Could this be the dawn of a new era in the world of luxury watches and high jewellery? On the surface, there appears to have been a shift, with independent brands making their presence felt, while international exhibitions are evolving to cater to the industry’s changes.
Take last month’s prestigious jewellery, art and antique fair, the Biennale des Antiquaires, in Paris. Organisers describe the event as one for “art lovers from across the world. The Biennale des Antiquaires has been a must-attend event for more than half a century and quintessentially representative of the French art de vivre”.
Indian jewellery house Nirav Modi exhibited at Biennale for the first time, but Chanel, Bulgari and Boucheron took a break.
Bulgari CEO Jean-Christophe Babin says: “We know from experience that it’s better [to] display a collection earlier [in the year].”
Babin adds that the brand prefers to launch new products at a time of its choosing instead of waiting for a trade fair. The brand organised exclusive soirees to unveil their latest high jewellery and watch complications at VIP events across the globe.
Luxury conglomerates are not the only ones bailing from the fair. Celebrated independent jewellery artist Wallace Chan, the first Asian to be invited to the Biennale years ago, says there may be several reasons for the withdrawal of high-end brands from luxury fairs, including the market status or changes in the exhibition’s policy that upset previous participants.
Chan did not exhibit this year after two previous appearances as he wanted to explore alternate platforms through which his works would be showcased alongside Monet and Picasso masterpieces.
This upheaval is not an isolated occurrence. At the Salon International de la Haute Horlogerie (SIHH) exhibition, organised by the Fondation de la Haute Horlogerie (FHH) in January, nine independent watchmakers took part for the first time. The exclusive industry event is opening its doors to the public on the last day of next year’s fair.
Meanwhile, Hong Kong-based Watches and Wonders has transformed from an annual event into a biennial exhibition.
“This is neither the first time, nor the last, Swiss watchmakers have faced a slowdown, and fairs haven’t disappeared because of it,” says Fabienne Lupo, chairwoman and managing director of the FHH, the organisation responsible for SIHH and Watches and Wonders. “New fairs are opening all around the globe.”
She says the time has come for trade fairs, such as SIHH, to play a leading role.
“Trade fairs have a vital role to play when the economy is slowing, because they are precisely that: for the trade,” she says, adding that the strategy “is a legitimate and entirely logical development”.
“Logical, because these brands are present in Geneva during the SIHH week anyway. And legitimate because they are representative of what’s known as ‘new watchmaking’, a generation of creators who contribute their vision of the profession. Their presence strengthens the aura of the Salon International de la Haute Horlogerie, which perhaps has never lived up to its name so well.”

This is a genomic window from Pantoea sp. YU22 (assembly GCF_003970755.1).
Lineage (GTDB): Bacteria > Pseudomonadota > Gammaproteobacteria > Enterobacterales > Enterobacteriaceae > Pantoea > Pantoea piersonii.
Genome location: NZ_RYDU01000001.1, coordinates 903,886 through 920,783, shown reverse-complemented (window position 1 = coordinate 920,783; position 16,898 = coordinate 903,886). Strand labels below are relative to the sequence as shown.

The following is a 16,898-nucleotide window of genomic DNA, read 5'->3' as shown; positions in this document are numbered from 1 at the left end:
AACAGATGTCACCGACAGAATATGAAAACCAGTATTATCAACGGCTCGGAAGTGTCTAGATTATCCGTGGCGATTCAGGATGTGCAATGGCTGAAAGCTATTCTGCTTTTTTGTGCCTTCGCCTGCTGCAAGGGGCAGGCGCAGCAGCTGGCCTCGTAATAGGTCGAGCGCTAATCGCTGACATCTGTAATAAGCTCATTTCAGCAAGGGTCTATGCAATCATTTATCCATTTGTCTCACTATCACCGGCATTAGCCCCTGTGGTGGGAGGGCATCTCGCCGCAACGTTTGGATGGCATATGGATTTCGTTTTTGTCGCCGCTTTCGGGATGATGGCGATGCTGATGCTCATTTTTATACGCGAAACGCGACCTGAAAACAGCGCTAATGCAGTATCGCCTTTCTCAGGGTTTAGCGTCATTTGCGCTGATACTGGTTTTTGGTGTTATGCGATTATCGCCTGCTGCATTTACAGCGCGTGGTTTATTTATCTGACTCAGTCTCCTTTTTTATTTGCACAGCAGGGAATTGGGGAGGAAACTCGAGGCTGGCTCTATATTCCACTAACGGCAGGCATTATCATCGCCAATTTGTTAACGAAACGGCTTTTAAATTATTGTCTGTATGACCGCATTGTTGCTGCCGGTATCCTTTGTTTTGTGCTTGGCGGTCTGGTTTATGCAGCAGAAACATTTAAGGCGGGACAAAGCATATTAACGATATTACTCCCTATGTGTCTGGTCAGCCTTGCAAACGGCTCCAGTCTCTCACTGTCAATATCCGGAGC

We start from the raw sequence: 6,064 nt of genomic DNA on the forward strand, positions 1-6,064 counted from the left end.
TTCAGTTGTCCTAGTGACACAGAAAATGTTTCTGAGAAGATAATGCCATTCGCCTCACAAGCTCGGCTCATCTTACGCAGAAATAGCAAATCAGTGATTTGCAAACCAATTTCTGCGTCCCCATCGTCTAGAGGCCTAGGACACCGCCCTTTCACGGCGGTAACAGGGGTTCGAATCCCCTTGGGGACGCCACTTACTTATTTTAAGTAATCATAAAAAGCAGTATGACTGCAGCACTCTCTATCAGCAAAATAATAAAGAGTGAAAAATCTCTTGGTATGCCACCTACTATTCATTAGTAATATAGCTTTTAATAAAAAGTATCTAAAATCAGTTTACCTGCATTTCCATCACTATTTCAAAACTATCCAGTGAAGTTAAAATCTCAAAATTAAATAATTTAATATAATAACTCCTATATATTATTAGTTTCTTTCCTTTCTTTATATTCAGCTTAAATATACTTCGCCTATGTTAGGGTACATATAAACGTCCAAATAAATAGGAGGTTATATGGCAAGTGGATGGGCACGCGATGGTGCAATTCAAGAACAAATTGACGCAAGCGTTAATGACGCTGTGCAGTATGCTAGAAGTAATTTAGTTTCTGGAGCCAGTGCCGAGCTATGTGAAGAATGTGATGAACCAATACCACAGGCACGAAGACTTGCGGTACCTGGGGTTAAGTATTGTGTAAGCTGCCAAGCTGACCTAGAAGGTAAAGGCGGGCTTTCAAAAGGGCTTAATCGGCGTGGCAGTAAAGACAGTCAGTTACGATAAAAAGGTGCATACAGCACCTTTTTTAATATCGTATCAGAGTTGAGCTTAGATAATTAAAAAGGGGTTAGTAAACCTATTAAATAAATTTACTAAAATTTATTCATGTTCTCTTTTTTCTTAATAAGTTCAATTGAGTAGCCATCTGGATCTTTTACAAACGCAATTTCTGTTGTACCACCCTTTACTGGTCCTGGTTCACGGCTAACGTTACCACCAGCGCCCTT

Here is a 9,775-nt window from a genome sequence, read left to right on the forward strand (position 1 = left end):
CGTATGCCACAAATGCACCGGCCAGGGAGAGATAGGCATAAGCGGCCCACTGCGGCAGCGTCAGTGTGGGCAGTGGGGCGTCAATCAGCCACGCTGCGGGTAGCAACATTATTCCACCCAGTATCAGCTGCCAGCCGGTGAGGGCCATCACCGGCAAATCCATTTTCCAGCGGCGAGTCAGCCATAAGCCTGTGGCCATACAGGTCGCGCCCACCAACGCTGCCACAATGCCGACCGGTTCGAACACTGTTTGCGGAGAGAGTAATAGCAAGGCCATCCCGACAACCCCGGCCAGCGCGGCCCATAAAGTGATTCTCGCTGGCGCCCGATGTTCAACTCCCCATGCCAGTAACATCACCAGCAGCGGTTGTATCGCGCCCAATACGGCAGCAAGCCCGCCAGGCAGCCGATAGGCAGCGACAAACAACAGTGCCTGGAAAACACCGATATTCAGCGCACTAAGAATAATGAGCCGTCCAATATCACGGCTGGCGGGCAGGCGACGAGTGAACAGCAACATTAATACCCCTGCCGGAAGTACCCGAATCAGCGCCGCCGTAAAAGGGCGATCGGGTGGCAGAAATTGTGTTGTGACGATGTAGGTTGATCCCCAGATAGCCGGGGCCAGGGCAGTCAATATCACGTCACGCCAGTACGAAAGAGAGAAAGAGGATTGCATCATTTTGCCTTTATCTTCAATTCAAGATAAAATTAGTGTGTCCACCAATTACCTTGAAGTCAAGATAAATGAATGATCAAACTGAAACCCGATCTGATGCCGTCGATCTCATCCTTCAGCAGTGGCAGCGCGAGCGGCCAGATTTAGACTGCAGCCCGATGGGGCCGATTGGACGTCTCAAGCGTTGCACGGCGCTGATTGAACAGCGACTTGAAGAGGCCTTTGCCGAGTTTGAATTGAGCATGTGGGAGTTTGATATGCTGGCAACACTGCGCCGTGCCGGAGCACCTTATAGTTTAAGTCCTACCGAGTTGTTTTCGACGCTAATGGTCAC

With SIHH opening its door to independent brands under the Carré des Horlogers series, the move was viewed as a crucial step for the watch industry. The Carré des Horlogers is a collection of nine artisan-creators and independent workshops that are viewed as ‘new watchmaking’.
Edouard Meylan, CEO of H. Moser & Cie, agrees that the move will be mutually beneficial. “I think we benefit from each other. We’re bringing creativity, dynamism,” he says.
“We try [new] things. It’s rare for a big brand to be a trendsetter. You cannot challenge the norm that easily because you have such a huge heritage. If we make a mistake, we’re not going to lose thousands of customers. So we’re daring”.
Figures coming out of Switzerland do not bode well for the luxury watch sector.
In the first quarter, exports fell 8.9 per cent compared to the previous year, according to the Federation of the Swiss Watch Industry. Many in the industry blame the slump on the fallout from the continuing anticorruption drive in China and the strong Swiss franc.
According to industry figures, watch sales in mainland China fell about 30 per cent, while watch exports from Switzerland to Hong Kong slumped more than 30 per cent this year, compared with 2015.
Hong Kong was previously the biggest export market for Swiss watches. But retail sales in the city have taken a beating for several months, which some believe is the result of mainland Chinese customers staying away because of political unrest.
Some pundits are confident that the market will rise because of improving sentiment in the United States.
The jewellery industry has also suffered this year. Some feel that adversity is not to be feared, but taken advantage of.
“I see it as an opportunity to do my own [thing] without any pressure,” says Taiwanese jewellery artist Cindy Chao whose eponymous brand was invited to exhibit at last month’s Biennale des Antiquaires for the first time.
Chao says trade fairs are a platform to show what she has to offer and “a reminder to keep challenging myself creatively”.
“When it comes to international exhibitions, each fair serves its own purpose and caters to unique groups, but all have high visibility on a global scale. They provide platforms for our works to be seen by the right crowd, and that is the most important.”
Additional Reporting Vivian Chen (Edited by Deen Nawaz)
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